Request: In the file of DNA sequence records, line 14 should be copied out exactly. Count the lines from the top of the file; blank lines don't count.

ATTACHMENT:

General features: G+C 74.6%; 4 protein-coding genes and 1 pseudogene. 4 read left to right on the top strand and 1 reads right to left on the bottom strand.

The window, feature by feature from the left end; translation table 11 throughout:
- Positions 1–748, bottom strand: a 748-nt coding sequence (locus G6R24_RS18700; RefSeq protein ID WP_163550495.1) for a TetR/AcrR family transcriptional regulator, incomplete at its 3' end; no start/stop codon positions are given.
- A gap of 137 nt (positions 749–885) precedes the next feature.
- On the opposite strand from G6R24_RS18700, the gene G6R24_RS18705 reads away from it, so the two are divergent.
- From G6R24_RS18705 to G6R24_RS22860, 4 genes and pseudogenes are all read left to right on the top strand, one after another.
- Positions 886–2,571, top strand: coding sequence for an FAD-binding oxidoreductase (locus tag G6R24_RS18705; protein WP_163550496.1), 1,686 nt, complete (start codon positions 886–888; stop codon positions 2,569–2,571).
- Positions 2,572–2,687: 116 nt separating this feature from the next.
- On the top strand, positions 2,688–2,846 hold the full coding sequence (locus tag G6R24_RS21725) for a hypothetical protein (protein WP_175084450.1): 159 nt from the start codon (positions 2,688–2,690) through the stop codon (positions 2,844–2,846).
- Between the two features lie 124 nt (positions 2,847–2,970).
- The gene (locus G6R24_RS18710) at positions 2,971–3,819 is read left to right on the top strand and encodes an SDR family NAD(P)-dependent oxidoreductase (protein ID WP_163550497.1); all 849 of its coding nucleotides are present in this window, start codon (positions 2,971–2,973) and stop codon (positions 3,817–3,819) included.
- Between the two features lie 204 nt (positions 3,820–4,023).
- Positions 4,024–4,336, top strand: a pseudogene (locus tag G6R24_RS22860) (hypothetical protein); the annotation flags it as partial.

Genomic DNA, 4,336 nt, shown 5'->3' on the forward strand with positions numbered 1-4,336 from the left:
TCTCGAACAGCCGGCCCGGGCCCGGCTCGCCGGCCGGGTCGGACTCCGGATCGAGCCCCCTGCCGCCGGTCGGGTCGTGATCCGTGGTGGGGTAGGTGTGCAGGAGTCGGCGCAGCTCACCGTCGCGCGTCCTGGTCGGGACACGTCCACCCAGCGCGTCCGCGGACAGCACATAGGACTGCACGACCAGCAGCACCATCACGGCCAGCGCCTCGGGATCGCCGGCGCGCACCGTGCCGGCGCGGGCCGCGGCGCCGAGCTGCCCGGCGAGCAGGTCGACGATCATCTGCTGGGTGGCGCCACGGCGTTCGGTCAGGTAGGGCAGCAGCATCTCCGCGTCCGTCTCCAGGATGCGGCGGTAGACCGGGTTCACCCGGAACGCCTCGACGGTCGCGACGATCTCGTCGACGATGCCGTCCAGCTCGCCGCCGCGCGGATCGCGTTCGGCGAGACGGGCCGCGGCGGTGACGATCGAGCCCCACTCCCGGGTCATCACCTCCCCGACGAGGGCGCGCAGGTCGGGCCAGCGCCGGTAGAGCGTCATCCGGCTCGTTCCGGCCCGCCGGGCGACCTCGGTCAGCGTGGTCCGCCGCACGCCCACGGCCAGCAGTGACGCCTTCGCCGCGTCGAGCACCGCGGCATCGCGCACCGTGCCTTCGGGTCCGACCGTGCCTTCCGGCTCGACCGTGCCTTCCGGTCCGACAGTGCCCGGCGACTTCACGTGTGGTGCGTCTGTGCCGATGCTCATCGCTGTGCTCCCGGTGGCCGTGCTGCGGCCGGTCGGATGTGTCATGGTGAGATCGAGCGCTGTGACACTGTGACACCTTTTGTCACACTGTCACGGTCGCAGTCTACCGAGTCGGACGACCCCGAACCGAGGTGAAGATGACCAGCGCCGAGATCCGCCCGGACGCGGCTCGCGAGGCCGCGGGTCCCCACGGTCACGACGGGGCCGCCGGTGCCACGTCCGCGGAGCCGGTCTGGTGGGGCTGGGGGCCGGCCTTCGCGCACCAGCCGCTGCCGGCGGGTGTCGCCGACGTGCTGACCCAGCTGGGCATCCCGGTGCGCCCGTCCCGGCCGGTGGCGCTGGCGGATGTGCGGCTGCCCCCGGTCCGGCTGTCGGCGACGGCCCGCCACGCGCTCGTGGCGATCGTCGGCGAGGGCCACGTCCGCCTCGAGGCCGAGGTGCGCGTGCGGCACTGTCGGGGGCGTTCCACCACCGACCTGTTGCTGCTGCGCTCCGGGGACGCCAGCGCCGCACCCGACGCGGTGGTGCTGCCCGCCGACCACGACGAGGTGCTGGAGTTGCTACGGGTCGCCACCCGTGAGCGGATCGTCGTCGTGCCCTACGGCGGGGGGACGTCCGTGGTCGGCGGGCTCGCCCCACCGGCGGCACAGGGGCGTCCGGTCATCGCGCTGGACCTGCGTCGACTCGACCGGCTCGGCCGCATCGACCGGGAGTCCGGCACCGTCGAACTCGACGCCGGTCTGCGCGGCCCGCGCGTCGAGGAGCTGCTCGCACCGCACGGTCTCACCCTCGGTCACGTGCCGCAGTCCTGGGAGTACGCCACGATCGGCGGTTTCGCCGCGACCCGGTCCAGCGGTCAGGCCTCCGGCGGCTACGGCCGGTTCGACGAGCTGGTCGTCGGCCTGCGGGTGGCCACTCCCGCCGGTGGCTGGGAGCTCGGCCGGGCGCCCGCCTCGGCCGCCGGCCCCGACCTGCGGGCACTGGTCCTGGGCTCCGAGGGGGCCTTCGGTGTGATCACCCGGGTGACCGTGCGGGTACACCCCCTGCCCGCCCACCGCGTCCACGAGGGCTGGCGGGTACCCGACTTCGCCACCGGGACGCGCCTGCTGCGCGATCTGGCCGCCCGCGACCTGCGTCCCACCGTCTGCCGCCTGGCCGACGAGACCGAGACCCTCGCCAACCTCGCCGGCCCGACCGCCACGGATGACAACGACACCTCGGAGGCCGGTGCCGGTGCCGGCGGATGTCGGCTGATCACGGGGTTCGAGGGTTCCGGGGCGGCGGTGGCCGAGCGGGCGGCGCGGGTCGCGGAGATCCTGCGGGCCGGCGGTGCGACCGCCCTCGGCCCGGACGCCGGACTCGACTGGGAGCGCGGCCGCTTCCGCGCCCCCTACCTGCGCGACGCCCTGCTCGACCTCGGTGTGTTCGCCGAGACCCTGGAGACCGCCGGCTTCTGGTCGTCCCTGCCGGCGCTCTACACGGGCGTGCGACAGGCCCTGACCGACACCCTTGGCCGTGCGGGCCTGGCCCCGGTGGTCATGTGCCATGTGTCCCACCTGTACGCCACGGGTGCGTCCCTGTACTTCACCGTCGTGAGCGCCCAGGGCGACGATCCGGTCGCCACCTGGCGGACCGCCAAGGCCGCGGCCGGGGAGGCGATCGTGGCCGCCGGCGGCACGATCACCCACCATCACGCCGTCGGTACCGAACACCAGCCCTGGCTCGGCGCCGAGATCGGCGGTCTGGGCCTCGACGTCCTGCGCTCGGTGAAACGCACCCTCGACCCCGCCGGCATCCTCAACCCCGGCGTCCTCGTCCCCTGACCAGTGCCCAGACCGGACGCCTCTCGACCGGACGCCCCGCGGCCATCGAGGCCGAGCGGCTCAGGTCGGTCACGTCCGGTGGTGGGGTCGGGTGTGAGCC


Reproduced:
Genomic DNA, 4,336 nt, shown 5'->3' on the forward strand with positions numbered 1-4,336 from the left: